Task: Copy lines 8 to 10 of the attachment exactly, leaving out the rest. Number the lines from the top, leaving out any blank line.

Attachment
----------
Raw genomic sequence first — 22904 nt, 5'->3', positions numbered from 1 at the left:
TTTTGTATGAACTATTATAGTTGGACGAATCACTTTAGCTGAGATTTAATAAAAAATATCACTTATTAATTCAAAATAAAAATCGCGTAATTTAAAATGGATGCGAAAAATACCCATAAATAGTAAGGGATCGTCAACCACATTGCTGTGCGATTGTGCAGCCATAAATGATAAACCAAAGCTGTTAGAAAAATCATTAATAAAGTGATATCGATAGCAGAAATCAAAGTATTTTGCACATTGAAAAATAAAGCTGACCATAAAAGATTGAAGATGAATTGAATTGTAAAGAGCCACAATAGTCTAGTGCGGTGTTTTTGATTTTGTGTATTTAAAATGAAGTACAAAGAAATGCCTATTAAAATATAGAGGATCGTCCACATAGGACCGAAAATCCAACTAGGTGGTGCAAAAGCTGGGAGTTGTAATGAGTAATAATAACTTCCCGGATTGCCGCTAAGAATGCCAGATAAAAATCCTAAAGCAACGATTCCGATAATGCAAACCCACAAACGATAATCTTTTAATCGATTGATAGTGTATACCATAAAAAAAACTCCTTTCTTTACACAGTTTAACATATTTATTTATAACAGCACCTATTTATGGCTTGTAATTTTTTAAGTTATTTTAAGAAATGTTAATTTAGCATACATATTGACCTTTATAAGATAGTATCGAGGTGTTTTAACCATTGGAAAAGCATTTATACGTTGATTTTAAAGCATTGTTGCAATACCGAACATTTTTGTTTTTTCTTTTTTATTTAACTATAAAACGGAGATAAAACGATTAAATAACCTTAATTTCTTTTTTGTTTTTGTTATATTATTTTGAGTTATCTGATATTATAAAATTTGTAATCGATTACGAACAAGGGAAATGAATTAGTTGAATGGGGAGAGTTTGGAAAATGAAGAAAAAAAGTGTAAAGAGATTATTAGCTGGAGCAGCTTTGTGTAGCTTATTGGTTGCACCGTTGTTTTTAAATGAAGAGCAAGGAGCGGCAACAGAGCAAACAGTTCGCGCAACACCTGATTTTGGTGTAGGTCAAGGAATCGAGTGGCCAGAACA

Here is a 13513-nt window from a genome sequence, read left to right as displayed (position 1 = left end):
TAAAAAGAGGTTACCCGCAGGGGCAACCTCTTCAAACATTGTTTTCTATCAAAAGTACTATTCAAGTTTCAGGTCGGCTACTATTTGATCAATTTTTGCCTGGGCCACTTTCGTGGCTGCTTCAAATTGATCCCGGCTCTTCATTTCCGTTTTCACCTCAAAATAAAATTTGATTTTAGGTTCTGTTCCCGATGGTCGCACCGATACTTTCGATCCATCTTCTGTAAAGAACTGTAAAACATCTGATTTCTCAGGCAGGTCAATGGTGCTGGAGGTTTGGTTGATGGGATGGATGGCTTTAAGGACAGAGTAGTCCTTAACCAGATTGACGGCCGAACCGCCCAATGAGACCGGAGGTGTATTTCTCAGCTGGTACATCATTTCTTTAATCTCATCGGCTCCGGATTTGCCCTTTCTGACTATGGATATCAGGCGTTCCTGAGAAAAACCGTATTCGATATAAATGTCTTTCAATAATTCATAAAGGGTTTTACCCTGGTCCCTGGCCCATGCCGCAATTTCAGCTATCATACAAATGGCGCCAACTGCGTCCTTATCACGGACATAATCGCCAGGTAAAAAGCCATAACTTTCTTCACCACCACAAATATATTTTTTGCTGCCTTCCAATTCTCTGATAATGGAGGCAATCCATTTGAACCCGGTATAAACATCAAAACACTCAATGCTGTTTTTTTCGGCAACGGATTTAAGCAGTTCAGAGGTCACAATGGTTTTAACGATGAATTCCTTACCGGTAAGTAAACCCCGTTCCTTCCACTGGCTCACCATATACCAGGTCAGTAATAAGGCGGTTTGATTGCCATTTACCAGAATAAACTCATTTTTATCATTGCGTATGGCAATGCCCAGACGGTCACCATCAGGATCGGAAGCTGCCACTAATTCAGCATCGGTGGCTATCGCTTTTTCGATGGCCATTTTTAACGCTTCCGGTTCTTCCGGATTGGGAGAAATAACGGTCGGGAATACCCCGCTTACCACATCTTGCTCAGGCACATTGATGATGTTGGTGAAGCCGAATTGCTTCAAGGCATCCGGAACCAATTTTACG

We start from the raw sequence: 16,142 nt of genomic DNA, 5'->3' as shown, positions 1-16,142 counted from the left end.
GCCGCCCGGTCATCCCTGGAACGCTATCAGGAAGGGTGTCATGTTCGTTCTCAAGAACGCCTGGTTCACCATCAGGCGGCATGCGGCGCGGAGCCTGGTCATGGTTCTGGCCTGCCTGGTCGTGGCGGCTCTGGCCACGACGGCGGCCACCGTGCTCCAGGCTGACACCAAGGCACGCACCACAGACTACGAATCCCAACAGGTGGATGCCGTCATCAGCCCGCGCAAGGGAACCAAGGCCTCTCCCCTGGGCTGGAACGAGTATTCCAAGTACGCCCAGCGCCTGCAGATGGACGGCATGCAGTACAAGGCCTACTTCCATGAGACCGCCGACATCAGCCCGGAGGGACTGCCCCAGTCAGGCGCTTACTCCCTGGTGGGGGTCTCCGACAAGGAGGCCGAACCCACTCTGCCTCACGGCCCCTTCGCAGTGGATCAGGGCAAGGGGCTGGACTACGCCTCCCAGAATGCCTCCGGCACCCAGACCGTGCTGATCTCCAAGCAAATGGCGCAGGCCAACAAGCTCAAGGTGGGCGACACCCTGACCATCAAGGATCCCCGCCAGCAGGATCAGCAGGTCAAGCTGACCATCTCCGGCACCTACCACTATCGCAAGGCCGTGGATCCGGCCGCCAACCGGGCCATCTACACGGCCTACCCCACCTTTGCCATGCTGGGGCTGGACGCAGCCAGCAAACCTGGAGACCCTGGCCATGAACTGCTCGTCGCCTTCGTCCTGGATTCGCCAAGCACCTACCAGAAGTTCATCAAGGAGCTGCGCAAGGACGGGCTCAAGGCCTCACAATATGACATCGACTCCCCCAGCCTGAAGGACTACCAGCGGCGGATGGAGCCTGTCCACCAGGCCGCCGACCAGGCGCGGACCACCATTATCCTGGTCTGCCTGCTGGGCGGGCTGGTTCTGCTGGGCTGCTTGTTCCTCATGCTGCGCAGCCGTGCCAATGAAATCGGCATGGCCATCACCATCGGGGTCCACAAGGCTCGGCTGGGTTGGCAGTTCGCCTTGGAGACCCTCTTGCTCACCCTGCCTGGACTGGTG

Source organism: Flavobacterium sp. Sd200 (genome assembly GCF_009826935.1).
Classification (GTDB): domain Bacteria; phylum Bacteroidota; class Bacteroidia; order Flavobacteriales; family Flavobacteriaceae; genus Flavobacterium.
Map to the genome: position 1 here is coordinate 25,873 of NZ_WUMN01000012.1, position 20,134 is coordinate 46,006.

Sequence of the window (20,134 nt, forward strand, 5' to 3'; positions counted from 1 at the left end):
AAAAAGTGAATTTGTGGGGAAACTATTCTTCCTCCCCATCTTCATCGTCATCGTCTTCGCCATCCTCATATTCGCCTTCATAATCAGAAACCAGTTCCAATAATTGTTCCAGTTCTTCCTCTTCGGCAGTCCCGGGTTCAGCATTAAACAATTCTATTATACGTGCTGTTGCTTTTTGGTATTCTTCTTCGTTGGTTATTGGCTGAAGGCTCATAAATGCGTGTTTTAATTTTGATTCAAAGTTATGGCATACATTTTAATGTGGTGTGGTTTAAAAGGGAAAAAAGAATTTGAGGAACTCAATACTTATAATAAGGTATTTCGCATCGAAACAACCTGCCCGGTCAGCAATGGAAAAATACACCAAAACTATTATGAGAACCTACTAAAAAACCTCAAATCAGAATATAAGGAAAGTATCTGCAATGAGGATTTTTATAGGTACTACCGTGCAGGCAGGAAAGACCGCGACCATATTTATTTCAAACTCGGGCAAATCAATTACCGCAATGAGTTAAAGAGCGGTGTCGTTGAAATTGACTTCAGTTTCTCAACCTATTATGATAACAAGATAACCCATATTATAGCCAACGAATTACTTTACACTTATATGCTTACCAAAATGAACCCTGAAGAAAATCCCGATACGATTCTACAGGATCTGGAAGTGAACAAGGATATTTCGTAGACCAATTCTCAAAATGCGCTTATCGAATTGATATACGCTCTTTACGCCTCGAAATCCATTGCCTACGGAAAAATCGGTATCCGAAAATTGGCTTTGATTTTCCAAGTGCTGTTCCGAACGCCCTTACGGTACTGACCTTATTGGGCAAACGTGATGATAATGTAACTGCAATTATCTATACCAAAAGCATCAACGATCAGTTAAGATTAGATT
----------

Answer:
Classification (GTDB): domain Bacteria; phylum Bacteroidota; class Bacteroidia; order Flavobacteriales; family Flavobacteriaceae; genus Flavobacterium.
Map to the genome: position 1 here is coordinate 25,873 of NZ_WUMN01000012.1, position 20,134 is coordinate 46,006.

Sequence of the window (20,134 nt, forward strand, 5' to 3'; positions counted from 1 at the left end):